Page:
Harmful algae bloom prompts ‘no swimming advisories’ for Virginia’s Lake Anna

Algae blooms (Courtesy Virginia Department of Health)

WASHINGTON — A harmful algae bloom has caused the Virginia Department of Health (VDH) to designate several “no-swimming” advisories and other warnings for areas of Lake Anna to prevent illness.

Algae blooms can occur when warm water and nutrients combine to make conditions favorable for algae growth, according to the VDH.

These conditions have occurred recently, particularly excessive rain — causing nutrient-runoff from the land that can trigger algae blooms in natural waters.

The VDH advises that surface scums that are green or blueish-green should be avoided, as they are more likely to contain toxins. These scums are most likely to occur in coves, shallow areas, or along the shoreline.

Samples of the water that were previously collected on Sept. 5 were again collected on Sept 25. The health department then updated their advisories to include the following areas:

“No-swimming advisory” areas: 

Potentially harmful algae species detected in eight areas are at levels that present a moderate to high risk for human health effects. Coves, shallow areas, and shorelines in these areas are likely to have scum present. The public should avoid swimming in these areas:

  • Upper Pamunkey Branch east of Rt. 522 bridge
  • Upper-Middle Pamunkey Branch at Simms Point/Harris Lane
  • Lower-Middle Pamunkey Branch at Rt. 719 “Dillard’s Bridge”
  • Lower Pamunkey Branch at Lake Anna State Park Beach
  • Upper North Anna Branch near Gold mine Creek and “the Sandbar”
  • Middle North Anna Branch at Rt. 719 Bridge
  • Lower North Anna Branch near Rose Valley Island
  • Fisherman’s Cove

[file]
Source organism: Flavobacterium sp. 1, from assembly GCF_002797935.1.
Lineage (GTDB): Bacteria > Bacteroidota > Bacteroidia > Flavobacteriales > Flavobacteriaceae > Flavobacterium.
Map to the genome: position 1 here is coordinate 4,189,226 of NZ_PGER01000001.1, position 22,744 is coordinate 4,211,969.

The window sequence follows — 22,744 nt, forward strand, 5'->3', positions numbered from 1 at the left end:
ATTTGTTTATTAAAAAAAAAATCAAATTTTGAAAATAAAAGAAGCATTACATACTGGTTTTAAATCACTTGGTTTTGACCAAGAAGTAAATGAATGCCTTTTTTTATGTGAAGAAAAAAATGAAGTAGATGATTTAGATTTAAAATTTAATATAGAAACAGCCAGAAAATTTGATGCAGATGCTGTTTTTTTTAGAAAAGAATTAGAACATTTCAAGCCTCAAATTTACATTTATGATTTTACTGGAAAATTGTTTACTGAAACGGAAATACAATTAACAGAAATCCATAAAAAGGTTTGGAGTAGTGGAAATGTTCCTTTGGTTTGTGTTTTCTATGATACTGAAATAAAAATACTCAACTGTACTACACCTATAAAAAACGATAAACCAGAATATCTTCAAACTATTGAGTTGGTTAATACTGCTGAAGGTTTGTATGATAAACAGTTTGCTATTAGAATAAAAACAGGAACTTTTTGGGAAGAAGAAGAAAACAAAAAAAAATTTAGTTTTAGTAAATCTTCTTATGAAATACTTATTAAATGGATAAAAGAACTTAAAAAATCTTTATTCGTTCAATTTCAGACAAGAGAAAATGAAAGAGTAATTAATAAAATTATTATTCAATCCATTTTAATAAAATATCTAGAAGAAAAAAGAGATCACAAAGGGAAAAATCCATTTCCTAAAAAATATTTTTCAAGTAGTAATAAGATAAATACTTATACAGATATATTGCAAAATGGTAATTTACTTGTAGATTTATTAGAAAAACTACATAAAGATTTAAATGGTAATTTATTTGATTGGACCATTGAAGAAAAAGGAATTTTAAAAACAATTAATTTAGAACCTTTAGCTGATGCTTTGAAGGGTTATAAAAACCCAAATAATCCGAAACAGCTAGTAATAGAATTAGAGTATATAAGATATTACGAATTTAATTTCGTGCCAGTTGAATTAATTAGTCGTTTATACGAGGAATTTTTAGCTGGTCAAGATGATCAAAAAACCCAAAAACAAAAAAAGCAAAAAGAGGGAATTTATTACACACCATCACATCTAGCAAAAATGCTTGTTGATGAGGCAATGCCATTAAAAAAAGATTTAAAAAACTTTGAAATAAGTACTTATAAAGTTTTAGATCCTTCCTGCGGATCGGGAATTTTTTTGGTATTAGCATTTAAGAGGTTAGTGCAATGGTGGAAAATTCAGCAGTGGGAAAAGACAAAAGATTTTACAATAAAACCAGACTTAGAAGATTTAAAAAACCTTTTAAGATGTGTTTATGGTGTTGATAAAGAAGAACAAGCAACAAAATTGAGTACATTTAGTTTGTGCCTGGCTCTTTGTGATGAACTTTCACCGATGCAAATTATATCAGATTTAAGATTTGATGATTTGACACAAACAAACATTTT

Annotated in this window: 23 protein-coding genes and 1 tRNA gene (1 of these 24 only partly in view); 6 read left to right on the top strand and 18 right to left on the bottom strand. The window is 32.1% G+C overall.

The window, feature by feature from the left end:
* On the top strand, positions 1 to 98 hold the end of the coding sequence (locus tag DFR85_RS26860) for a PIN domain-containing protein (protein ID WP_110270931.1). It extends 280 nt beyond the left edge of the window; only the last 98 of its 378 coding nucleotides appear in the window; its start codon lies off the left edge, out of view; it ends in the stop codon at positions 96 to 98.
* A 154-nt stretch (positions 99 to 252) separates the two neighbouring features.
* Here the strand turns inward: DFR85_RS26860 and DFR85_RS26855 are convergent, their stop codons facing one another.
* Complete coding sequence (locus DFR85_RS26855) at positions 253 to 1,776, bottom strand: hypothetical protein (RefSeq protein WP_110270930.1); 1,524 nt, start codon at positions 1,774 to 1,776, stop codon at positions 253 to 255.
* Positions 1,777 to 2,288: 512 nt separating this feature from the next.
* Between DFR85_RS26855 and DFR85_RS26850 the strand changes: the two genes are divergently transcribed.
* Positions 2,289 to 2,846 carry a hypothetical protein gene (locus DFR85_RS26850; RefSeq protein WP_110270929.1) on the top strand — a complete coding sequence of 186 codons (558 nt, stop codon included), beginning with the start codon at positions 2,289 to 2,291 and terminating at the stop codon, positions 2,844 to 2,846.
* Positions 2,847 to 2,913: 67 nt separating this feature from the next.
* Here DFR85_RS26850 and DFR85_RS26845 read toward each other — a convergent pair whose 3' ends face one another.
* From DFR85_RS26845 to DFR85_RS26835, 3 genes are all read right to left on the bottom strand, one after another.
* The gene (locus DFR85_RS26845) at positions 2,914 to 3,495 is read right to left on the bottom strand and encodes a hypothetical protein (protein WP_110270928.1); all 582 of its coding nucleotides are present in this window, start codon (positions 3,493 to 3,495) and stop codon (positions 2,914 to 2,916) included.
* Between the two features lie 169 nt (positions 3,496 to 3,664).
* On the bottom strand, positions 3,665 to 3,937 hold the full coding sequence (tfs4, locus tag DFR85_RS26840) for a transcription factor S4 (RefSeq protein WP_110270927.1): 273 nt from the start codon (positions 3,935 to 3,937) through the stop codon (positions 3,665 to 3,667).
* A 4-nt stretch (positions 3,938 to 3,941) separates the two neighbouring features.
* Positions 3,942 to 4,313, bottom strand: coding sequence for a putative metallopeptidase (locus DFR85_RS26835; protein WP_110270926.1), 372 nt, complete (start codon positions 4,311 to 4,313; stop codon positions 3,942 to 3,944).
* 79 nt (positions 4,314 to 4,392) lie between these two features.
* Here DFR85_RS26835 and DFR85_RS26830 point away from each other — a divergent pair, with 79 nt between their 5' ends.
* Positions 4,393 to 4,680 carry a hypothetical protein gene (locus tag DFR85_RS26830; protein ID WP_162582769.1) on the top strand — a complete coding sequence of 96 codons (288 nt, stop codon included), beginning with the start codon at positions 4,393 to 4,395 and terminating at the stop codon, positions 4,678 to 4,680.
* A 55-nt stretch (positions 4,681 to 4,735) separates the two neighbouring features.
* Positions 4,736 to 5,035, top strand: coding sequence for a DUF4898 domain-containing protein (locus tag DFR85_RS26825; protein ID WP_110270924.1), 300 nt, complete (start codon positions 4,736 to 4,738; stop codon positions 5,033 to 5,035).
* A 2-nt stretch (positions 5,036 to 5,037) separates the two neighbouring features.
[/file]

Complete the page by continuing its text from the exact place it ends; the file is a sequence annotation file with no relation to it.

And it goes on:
“Harmful algae detected. Be aware of blooms” in these areas:

Potentially harmful algae species in two areas are at levels that present a low to moderate risk for human health effects. VDH is notifying the public of a bloom in these areas, but current levels do not warrant a “no swimming” advisory. VDH says to avoid contact with the water if scums appear on the water in these areas:

  • Upper-Middle North Anna Branch at Rt. 522 Bridge
  • Christopher Creek Branch north of Rt. 522 Bridge

See where in Virginia tests for harmful algae came back positive:

The VDH states that most algae species are harmless. However, some species of cyanobacteria (also known as blue-green algae) may produce irritating compounds or toxins.

Some symptoms of cyanobacteria exposure include skin rash and gastrointestinal illnesses, such as upset stomach, nausea, vomiting and diarrhea. All samples on Sept. 25 were screened for two toxins, and results were all below levels that may pose a health risk.

To report scum sightings, the VDH asks Virginians to complete the online Harmful Algae Bloom report and include a picture.

The VDH said that properly-cleaned fish fillets, cooked to proper temperature, are considered safe to eat if the fish is skinned and internal organs are discarded.

To prevent illness, people should:

  • Avoid contact with any area of the lake where there is scum or an advisory sign is posted.
  • Do not allow children or pets to drink from natural bodies of water.
  • Keep children and pets out of areas experiencing a harmful algal bloom and quickly wash them off with fresh water after coming into contact with algae.
  • If you or your animals experience symptoms after swimming in or near an algal bloom, seek medical/veterinarian care.
  • Suspected HAB-related health-related effects following exposure to a bloom, may be reported to the Virginia Harmful Algal Bloom Hotline at 1-888-238-6154. Do not report health effect to the online HAB report form.

Valerie Bonk

Valerie Bonk started working at WTOP in 2016 and has lived in Howard County, Maryland, her entire life. She's thrilled to be a reporter for WTOP telling stories on air. She works as both a television and radio reporter in the Maryland and D.C. areas. 

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